South Yuba River State Park and Swimming Holes:
    The park runs along and below 20 miles of the South Yuba River, offering hiking, mountain biking, gold panning and swimming. The Highway 49 bridge swimming hole is seven-miles northwest of Nevada City where Highway 49 crosses the South Yuba River. Parking is readily available and it is a short, steep hike to a stunning swimming hole beneath a footbridge. For the more intrepid, trails extend along the river with access to secluded swim spots. The Bridgeport swimming hole has calm waters and a sandy beach -- good for families and cookouts -- and is located 14 miles northwest of Nevada City. Be sure to write down directions before heading out, GPS may not be available. Most swimming holes on the South Yuba River are best from July to September, while winter and spring can bring dangerous rapids. Always know the current before jumping in!

    Downtown Nevada City
    The welcoming, walkable downtown of Nevada City is laid back, yet full of life. Start your day at the cozy South Pine Cafe (110 S Pine St.) with a lobster benedict or a spicy Jamaican tofu scramble. Then stroll the streets and stop into the shop Kitkitdizzi (423 Broad St.) for handcrafted goods unique to the region, vintage wears and local art “all with California gold rush swagger,” as stated by owners Carrie Hawthorne and Kira Westly. Surrounded by Gold Rush history, modern gold jewelry is made from locally found nuggets and is found at Utopian Stone Custom Jewelers (301 Broad St.). For a coffee shop with Victorian charm try The Curly Wolf (217 Broad St.), an espresso house and music venue with German pastries and light fare. A perfect way to cool down during the hot summer months can be found at Treats (110 York St.) , an artisan ice cream shop with flavors like pear ginger sorbet or vegan chai coconut. Nightlife is aplenty with music halls, alehouses or dive bars like the Mine Shaft Saloon (222 Broad St.).

    The Willo Steakhouse (16898 State Hwy 49, Nevada City)
    Along Highway 49, just west of Nevada City, is The Willo, a classic roadhouse and bar where you’re welcomed by the smell of steak and a dining room full of locals. In 1947 a Quonset hut (a semi-cylindrical building) was purchased from the US Army and transported to its current location, and opened as a bar, which became popular with lumberjacks and miners. The bar was passed down through the decades and a covered structure was added to enlarge the bar and create a dining area. The original Quonset beams are still visible in the bar and current owners Mike Byrne and Nancy Wilson keep the roadhouse tradition going with carefully aged New York steaks and house made ingredients. Pair your steak or fish with a local wine, such as the Rough and Ready Red, or bring your own for a small corkage fee. Check the website for specials, such as rib-eye on Fridays.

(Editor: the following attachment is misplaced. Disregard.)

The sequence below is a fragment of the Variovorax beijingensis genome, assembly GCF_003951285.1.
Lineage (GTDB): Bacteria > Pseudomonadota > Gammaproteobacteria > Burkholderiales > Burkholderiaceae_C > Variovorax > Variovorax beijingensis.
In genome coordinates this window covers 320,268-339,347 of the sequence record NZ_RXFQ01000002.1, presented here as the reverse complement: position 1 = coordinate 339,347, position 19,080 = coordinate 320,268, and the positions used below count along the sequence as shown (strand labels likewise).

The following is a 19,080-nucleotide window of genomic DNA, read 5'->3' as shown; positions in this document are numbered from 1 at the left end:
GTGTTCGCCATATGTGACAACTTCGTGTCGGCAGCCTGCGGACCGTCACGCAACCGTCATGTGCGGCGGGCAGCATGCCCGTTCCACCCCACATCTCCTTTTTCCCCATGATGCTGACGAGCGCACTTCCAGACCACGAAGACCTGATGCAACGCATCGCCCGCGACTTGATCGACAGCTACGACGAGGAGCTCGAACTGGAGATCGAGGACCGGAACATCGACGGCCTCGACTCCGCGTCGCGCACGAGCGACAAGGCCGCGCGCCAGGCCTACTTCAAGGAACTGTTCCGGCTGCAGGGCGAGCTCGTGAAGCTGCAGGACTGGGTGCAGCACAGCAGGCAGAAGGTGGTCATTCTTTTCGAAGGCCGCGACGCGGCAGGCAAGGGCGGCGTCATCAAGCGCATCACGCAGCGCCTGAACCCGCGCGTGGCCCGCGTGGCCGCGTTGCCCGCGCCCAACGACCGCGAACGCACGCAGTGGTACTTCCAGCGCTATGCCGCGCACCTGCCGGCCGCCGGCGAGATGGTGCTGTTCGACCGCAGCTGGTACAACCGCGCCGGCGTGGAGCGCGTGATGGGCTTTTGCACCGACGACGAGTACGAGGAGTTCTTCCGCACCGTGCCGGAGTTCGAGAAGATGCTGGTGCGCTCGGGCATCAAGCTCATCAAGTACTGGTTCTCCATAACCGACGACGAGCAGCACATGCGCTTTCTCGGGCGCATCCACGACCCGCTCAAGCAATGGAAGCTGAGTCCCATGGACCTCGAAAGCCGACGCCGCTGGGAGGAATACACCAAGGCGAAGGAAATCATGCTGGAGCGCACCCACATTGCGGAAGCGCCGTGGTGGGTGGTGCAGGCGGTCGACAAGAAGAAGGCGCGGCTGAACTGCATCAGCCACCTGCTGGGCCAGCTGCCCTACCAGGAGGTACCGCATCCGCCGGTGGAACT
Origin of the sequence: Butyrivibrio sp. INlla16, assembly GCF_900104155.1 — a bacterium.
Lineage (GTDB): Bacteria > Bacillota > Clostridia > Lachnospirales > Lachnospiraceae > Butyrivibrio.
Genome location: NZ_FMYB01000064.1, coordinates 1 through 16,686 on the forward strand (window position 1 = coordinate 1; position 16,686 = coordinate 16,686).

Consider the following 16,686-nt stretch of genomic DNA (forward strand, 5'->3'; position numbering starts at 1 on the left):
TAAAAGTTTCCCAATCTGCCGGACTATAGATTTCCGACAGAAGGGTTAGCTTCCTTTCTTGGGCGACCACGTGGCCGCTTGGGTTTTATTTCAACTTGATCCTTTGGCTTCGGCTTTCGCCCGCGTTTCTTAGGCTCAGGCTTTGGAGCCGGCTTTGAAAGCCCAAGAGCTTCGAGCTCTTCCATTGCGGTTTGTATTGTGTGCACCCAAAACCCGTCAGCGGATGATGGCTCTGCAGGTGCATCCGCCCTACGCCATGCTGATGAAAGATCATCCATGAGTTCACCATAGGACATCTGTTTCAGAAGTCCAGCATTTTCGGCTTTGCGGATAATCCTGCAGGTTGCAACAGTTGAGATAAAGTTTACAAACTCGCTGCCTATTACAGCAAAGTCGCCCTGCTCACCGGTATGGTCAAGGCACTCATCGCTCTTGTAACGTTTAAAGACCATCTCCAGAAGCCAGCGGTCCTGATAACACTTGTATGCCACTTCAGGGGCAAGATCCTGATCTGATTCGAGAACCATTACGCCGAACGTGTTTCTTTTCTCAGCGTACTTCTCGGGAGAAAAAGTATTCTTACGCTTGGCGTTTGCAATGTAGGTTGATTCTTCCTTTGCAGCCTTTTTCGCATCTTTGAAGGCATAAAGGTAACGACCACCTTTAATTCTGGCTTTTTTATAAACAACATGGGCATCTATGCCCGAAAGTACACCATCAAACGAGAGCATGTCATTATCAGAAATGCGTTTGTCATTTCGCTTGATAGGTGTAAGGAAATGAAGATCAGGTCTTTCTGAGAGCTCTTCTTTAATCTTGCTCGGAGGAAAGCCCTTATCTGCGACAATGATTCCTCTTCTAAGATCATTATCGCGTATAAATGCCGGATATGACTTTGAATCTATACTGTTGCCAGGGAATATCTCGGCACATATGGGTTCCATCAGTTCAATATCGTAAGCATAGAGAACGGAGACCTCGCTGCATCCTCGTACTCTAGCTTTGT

Outside Inn (575 E Broad St.)
    A 16-room motel a short walk from downtown, each room features a unique décor, such as the Paddlers’ Suite or the Wildflower Room. A friendly staff and an office full of information about local trails, swimming and biking gets you started on your outdoor exploration. Amenities include an outdoor shower, a summer swimming pool and picnic tables and barbeques. Don’t miss the free vegetable cart just outside the motel in the mornings.

    Written and photographed by Beth LaBerge for the SF Weekly.

  • Arcade Fire at Shoreline
    Arcade Fire opened their US tour at Shoreline Amphitheater to a full house who was there in support of their album "Reflector," which was released last fall. Dan Deacon opened the show to a happily surprised early audience and got the crowd actively dancing and warmed up. DEVO was originally on the bill to support Arcade Fire but a kayak accident last week had sidelined lead singer Mark Mothersbaugh and the duration of the west coast leg of the tour. Win Butler did a homage to DEVO by performing Uncontrollable Urge.